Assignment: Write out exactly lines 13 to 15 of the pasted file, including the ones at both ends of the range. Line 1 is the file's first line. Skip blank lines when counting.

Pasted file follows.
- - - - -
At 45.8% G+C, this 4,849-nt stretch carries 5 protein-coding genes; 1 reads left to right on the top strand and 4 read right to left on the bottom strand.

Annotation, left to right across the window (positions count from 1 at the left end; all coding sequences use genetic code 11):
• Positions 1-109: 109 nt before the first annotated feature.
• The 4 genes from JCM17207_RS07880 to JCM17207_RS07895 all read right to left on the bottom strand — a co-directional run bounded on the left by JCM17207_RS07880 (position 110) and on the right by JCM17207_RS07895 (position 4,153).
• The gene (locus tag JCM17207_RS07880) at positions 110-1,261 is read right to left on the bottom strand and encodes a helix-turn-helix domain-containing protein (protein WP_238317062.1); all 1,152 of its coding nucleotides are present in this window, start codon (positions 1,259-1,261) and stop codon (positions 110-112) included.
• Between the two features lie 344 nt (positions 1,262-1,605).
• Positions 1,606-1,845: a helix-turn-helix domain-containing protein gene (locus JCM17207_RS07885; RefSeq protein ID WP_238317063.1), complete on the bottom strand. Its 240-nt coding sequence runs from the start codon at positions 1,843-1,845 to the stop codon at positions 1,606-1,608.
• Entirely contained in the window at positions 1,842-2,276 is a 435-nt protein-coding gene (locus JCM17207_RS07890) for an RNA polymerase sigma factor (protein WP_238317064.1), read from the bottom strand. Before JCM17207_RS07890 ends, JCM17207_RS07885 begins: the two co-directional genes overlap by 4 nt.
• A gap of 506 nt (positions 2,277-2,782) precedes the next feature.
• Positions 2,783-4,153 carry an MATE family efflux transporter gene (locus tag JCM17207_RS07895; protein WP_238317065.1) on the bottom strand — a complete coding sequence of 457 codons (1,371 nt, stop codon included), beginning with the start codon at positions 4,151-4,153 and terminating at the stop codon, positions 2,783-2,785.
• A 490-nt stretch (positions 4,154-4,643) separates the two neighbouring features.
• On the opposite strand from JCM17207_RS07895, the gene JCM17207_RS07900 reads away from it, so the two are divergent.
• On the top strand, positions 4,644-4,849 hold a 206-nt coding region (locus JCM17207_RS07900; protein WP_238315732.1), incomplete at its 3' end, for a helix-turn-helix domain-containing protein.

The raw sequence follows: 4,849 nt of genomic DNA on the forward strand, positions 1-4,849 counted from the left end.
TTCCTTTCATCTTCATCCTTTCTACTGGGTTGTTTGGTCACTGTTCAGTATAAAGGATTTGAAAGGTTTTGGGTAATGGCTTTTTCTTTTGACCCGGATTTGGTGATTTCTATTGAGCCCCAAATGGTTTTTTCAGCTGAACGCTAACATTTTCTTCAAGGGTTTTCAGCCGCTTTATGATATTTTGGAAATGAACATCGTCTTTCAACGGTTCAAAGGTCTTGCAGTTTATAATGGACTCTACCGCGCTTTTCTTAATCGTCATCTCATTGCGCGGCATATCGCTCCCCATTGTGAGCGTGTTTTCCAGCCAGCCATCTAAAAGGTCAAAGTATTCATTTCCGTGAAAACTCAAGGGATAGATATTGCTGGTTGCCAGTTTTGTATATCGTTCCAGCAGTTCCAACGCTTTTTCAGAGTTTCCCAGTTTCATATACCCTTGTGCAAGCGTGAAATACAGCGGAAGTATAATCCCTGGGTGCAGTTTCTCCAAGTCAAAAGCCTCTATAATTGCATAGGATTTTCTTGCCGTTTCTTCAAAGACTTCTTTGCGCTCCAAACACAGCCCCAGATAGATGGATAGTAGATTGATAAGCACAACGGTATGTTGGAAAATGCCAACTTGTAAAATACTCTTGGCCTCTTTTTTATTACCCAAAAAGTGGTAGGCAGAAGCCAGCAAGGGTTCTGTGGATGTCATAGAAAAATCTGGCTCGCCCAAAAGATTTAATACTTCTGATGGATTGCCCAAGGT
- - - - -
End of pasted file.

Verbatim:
• On the top strand, positions 4,644-4,849 hold a 206-nt coding region (locus JCM17207_RS07900; protein WP_238315732.1), incomplete at its 3' end, for a helix-turn-helix domain-containing protein.

The raw sequence follows: 4,849 nt of genomic DNA on the forward strand, positions 1-4,849 counted from the left end.
TTCCTTTCATCTTCATCCTTTCTACTGGGTTGTTTGGTCACTGTTCAGTATAAAGGATTTGAAAGGTTTTGGGTAATGGCTTTTTCTTTTGACCCGGATTTGGTGATTTCTATTGAGCCCCAAATGGTTTTTTCAGCTGAACGCTAACATTTTCTTCAAGGGTTTTCAGCCGCTTTATGATATTTTGGAAATGAACATCGTCTTTCAACGGTTCAAAGGTCTTGCAGTTTATAATGGACTCTACCGCGCTTTTCTTAATCGTCATCTCATTGCGCGGCATATCGCTCCCCATTGTGAGCGTGTTTTCCAGCCAGCCATCTAAAAGGTCAAAGTATTCATTTCCGTGAAAACTCAAGGGATAGATATTGCTGGTTGCCAGTTTTGTATATCGTTCCAGCAGTTCCAACGCTTTTTCAGAGTTTCCCAGTTTCATATACCCTTGTGCAAGCGTGAAATACAGCGGAAGTATAATCCCTGGGTGCAGTTTCTCCAAGTCAAAAGCCTCTATAATTGCATAGGATTTTCTTGCCGTTTCTTCAAAGACTTCTTTGCGCTCCAAACACAGCCCCAGATAGATGGATAGTAGATTGATAAGCACAACGGTATGTTGGAAAATGCCAACTTGTAAAATACTCTTGGCCTCTTTTTTATTACCCAAAAAGTGGTAGGCAGAAGCCAGCAAGGGTTCTGTGGATGTCATAGAAAAATCTGGCTCGCCCAAAAGATTTAATACTTCTGATGGATTGCCCAAGGT